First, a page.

• This term means that the seller delivers when the goods pass the ship's rail at the named port of shipment. This means the buyer has to bear all costs & risks to the goods from that point. The seller must clear the goods for export. This term can only be used for ocean transport. If the parties do not intend to deliver the goods across the ship's rail, the FCA term should be used.

CFR - Cost and Freight

  • This term means the seller delivers when the goods pass the ship's rail in the port of shipment. Seller must pay the costs & freight necessary to bring the goods to the named port of destination, BUT the risk of loss or damage, as well as any additional costs due to events occurring after the time of delivery are transferred from seller to buyer. Seller must clear goods for export. This term can only be used for ocean transport.

CIF - Cost, Insurance, Freight

  • The seller delivers when the goods pass the ship's rail in the port of shipment. Seller must pay the cost & freight necessary to bring goods to named port of destination. Risk of loss & damage same as CFR. Seller also has to procure marine insurance against buyer's risk of loss/damage during the carriage. Seller must clear the goods for export. This term can only be used for ocean transport.

CIP - Carriage and Insurance Paid

  • This term is the same as CPT with the exception that the seller also has to procure insurance against the buyer's risk of loss or damage to the goods during the carriage. This term may be used for any mode of transportation.
 

CPT - Carriage Paid Terms

  • This term means that the seller delivers the goods to the carrier nominated by him but the seller must in addition pay the cost of carriage necessary to bring the goods to the named destination. The buyer bears all costs occurring after the goods have been so delivered. The seller must clear the goods for export. This term may be used irrespective of the mode of transport (including multi modal).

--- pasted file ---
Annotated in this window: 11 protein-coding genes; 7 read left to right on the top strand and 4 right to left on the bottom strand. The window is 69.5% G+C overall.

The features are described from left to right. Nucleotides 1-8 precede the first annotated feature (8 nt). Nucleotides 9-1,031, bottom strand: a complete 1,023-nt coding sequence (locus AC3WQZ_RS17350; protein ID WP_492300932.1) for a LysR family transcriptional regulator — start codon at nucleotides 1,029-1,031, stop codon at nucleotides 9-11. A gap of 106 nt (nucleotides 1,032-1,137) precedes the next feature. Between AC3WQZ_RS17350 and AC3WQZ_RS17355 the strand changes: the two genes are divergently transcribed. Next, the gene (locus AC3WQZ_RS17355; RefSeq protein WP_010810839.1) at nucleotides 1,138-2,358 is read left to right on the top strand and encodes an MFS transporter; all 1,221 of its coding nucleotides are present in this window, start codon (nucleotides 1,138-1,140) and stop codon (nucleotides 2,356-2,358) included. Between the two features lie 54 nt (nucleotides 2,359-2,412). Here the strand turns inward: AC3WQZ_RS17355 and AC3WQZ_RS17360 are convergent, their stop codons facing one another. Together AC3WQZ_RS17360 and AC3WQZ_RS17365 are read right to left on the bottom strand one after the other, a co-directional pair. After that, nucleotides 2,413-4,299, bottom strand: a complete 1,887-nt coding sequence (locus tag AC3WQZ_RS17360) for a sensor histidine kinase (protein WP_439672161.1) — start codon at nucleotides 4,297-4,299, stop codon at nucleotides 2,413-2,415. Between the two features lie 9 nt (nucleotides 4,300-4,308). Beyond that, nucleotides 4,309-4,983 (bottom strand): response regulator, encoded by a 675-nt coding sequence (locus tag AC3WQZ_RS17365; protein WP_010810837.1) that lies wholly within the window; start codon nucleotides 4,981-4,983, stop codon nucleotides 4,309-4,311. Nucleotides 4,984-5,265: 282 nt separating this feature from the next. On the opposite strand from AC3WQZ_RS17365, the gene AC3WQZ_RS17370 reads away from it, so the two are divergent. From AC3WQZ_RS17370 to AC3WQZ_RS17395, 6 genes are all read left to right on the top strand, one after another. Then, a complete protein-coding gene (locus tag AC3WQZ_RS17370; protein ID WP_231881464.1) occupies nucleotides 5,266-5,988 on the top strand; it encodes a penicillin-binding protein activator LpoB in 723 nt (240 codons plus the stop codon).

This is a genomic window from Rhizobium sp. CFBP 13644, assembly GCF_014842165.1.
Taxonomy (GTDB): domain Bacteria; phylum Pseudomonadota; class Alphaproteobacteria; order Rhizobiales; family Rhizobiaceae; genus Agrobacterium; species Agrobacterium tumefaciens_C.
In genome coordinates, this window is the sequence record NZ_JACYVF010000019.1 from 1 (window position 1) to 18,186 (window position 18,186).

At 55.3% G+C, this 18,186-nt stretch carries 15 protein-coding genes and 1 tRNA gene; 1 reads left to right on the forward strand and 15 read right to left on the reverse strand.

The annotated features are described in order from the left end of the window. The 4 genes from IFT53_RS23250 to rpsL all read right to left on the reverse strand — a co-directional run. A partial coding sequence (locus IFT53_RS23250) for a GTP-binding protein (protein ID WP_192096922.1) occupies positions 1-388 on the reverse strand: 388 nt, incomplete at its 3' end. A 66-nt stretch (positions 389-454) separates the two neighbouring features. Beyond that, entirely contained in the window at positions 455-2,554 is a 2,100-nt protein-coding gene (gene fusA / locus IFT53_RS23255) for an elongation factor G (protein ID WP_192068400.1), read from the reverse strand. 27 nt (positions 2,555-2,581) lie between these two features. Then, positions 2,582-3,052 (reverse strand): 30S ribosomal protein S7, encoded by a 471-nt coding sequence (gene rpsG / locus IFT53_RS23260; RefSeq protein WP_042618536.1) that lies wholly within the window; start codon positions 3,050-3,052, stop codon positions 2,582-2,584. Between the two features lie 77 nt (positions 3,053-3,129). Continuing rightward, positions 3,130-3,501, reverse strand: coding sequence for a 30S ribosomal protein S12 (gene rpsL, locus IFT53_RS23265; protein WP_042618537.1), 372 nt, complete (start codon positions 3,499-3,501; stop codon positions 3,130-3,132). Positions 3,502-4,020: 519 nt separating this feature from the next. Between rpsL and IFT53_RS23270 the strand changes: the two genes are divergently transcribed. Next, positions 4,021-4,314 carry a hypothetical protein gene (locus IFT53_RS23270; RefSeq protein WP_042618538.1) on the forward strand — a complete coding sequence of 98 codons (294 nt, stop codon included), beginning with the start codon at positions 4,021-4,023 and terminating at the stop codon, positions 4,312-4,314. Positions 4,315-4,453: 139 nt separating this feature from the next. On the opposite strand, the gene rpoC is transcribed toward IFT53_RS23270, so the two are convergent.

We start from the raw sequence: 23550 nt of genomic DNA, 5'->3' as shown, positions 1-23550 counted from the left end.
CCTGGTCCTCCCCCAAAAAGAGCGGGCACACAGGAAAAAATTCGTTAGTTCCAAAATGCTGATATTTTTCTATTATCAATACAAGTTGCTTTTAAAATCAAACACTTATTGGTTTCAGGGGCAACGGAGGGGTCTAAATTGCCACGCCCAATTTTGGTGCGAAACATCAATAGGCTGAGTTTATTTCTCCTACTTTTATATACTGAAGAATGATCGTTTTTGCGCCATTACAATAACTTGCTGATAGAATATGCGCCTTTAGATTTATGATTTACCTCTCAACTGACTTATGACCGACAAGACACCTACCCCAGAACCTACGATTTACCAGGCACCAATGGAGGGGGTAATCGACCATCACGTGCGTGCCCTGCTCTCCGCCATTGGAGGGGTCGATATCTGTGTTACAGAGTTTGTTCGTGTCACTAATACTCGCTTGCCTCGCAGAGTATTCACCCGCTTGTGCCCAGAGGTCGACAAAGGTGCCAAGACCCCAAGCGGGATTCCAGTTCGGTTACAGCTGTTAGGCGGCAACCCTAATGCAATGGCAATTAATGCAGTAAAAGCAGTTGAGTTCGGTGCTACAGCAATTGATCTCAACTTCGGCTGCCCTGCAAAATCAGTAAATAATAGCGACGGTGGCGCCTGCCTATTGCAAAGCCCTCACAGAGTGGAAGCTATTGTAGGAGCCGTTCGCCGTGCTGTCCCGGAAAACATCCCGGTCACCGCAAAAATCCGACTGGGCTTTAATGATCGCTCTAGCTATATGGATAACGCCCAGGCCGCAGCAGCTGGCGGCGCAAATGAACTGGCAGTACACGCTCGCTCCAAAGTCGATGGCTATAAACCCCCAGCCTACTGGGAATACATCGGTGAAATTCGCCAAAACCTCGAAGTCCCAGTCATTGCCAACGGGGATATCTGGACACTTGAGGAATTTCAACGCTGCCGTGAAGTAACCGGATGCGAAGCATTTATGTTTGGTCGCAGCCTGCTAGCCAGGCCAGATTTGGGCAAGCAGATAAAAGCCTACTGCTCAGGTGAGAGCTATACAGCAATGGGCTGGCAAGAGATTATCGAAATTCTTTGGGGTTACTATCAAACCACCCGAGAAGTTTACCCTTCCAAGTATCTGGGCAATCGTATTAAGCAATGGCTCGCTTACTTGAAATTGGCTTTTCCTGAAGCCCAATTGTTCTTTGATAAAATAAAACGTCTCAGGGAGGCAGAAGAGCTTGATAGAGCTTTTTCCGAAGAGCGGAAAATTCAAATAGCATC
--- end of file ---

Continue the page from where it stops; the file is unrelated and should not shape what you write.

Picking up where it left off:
DAF - Delivered At Frontier

  • This term means that the seller delivers when the goods are placed at the disposal of the buyer on the arriving means of transport not unloaded, cleared for export but not cleared for import, at the named point & place at the frontier - but before the customs border of the adjoining country. To be used when delivering to a land frontier.
 

DES - Delivered Ex Ship

  • Seller delivers when goods are placed at the disposal of the buyer on board the ship, not cleared for import at the named port of destination. The seller bears all costs & risks in bringing the goods to the named port before discharging. This term can only be used when the goods are to be delivered by ocean.
 

DEQ - Delivered Ex Quay

  • This terms is the same as DES with the exception that the seller is responsible to place the goods at the disposal of the buyer, not cleared for import, on the quay (wharf) at the named port of destination. Seller bears all costs & risks as in DES plus discharging the goods on the quay. This term can only be used in ocean transport.
 


  • DDU - Delivered Duty Unpaid
       This term means the seller delivers the goods to the buyer, not cleared for import, and not           unloaded from arriving means of transport at the named place of destination. The seller               bears all costs & risks involved in bringing the goods to the named place other than "duty"          (which includes the responsibility for customs formalities & payment of those formalities,               duties & taxes) for import into the country of destination. Buyer is responsible for payment           of all customs & duties & taxes.
 

DDP - Delivered Duty Paid

  • This term represents maximum obligation to the seller. This term should not be used if the seller is unable to directly or indirectly to obtain the import license. The terms means the same as the DDU term with the exception that the seller also will bear all costs & risks of carrying out customs formalities including the payment of duties, taxes & customs fees.

DAT – Delivered at Terminal (named terminal at port or place of destination

  • Seller pays for carriage to the terminal, except for costs related to import clearance, and assumes all risks up to the point that the goods are unloaded at the terminal.

DAP - Delivered At Place (named place of destination

  • Seller pays for carriage to the named place, except for costs related to import clearance, and assumes all risks prior to the point that the goods are ready for unloading by the buyer.